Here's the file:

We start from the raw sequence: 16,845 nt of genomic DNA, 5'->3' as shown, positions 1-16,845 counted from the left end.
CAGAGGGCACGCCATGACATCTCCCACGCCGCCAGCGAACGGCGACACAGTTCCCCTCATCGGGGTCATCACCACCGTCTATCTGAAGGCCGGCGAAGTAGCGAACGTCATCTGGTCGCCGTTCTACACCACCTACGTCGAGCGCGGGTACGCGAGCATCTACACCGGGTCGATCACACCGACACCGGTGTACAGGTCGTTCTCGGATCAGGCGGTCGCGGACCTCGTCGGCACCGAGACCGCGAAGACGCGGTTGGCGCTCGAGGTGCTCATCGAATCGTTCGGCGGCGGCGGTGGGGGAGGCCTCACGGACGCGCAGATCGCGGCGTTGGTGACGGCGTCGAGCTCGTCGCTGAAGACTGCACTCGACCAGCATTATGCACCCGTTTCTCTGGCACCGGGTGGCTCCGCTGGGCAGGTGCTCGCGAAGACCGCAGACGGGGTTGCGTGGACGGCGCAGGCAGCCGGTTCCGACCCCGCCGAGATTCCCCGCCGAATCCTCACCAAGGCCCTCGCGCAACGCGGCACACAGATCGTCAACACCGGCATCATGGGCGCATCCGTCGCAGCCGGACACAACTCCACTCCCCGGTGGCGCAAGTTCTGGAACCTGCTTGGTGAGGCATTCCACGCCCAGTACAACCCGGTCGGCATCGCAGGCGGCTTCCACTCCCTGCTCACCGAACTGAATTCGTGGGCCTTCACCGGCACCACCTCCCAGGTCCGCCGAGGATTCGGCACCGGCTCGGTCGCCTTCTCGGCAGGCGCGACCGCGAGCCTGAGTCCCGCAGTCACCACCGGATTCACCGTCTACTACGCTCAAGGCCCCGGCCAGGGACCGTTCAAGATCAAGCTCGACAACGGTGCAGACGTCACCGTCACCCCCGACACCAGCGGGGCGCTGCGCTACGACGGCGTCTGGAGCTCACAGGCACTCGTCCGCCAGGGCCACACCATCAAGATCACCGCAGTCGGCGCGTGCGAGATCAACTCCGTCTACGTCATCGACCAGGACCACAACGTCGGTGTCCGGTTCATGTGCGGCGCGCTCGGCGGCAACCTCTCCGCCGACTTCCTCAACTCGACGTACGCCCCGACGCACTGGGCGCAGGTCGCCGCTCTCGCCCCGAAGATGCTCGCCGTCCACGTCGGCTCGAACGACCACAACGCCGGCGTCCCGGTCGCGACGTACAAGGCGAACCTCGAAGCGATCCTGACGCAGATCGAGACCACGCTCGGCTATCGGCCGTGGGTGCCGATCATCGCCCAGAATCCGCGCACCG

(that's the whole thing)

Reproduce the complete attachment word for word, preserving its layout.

We start from the raw sequence: 16,845 nt of genomic DNA, 5'->3' as shown, positions 1-16,845 counted from the left end.
CAGAGGGCACGCCATGACATCTCCCACGCCGCCAGCGAACGGCGACACAGTTCCCCTCATCGGGGTCATCACCACCGTCTATCTGAAGGCCGGCGAAGTAGCGAACGTCATCTGGTCGCCGTTCTACACCACCTACGTCGAGCGCGGGTACGCGAGCATCTACACCGGGTCGATCACACCGACACCGGTGTACAGGTCGTTCTCGGATCAGGCGGTCGCGGACCTCGTCGGCACCGAGACCGCGAAGACGCGGTTGGCGCTCGAGGTGCTCATCGAATCGTTCGGCGGCGGCGGTGGGGGAGGCCTCACGGACGCGCAGATCGCGGCGTTGGTGACGGCGTCGAGCTCGTCGCTGAAGACTGCACTCGACCAGCATTATGCACCCGTTTCTCTGGCACCGGGTGGCTCCGCTGGGCAGGTGCTCGCGAAGACCGCAGACGGGGTTGCGTGGACGGCGCAGGCAGCCGGTTCCGACCCCGCCGAGATTCCCCGCCGAATCCTCACCAAGGCCCTCGCGCAACGCGGCACACAGATCGTCAACACCGGCATCATGGGCGCATCCGTCGCAGCCGGACACAACTCCACTCCCCGGTGGCGCAAGTTCTGGAACCTGCTTGGTGAGGCATTCCACGCCCAGTACAACCCGGTCGGCATCGCAGGCGGCTTCCACTCCCTGCTCACCGAACTGAATTCGTGGGCCTTCACCGGCACCACCTCCCAGGTCCGCCGAGGATTCGGCACCGGCTCGGTCGCCTTCTCGGCAGGCGCGACCGCGAGCCTGAGTCCCGCAGTCACCACCGGATTCACCGTCTACTACGCTCAAGGCCCCGGCCAGGGACCGTTCAAGATCAAGCTCGACAACGGTGCAGACGTCACCGTCACCCCCGACACCAGCGGGGCGCTGCGCTACGACGGCGTCTGGAGCTCACAGGCACTCGTCCGCCAGGGCCACACCATCAAGATCACCGCAGTCGGCGCGTGCGAGATCAACTCCGTCTACGTCATCGACCAGGACCACAACGTCGGTGTCCGGTTCATGTGCGGCGCGCTCGGCGGCAACCTCTCCGCCGACTTCCTCAACTCGACGTACGCCCCGACGCACTGGGCGCAGGTCGCCGCTCTCGCCCCGAAGATGCTCGCCGTCCACGTCGGCTCGAACGACCACAACGCCGGCGTCCCGGTCGCGACGTACAAGGCGAACCTCGAAGCGATCCTGACGCAGATCGAGACCACGCTCGGCTATCGGCCGTGGGTGCCGATCATCGCCCAGAATCCGCGCACCG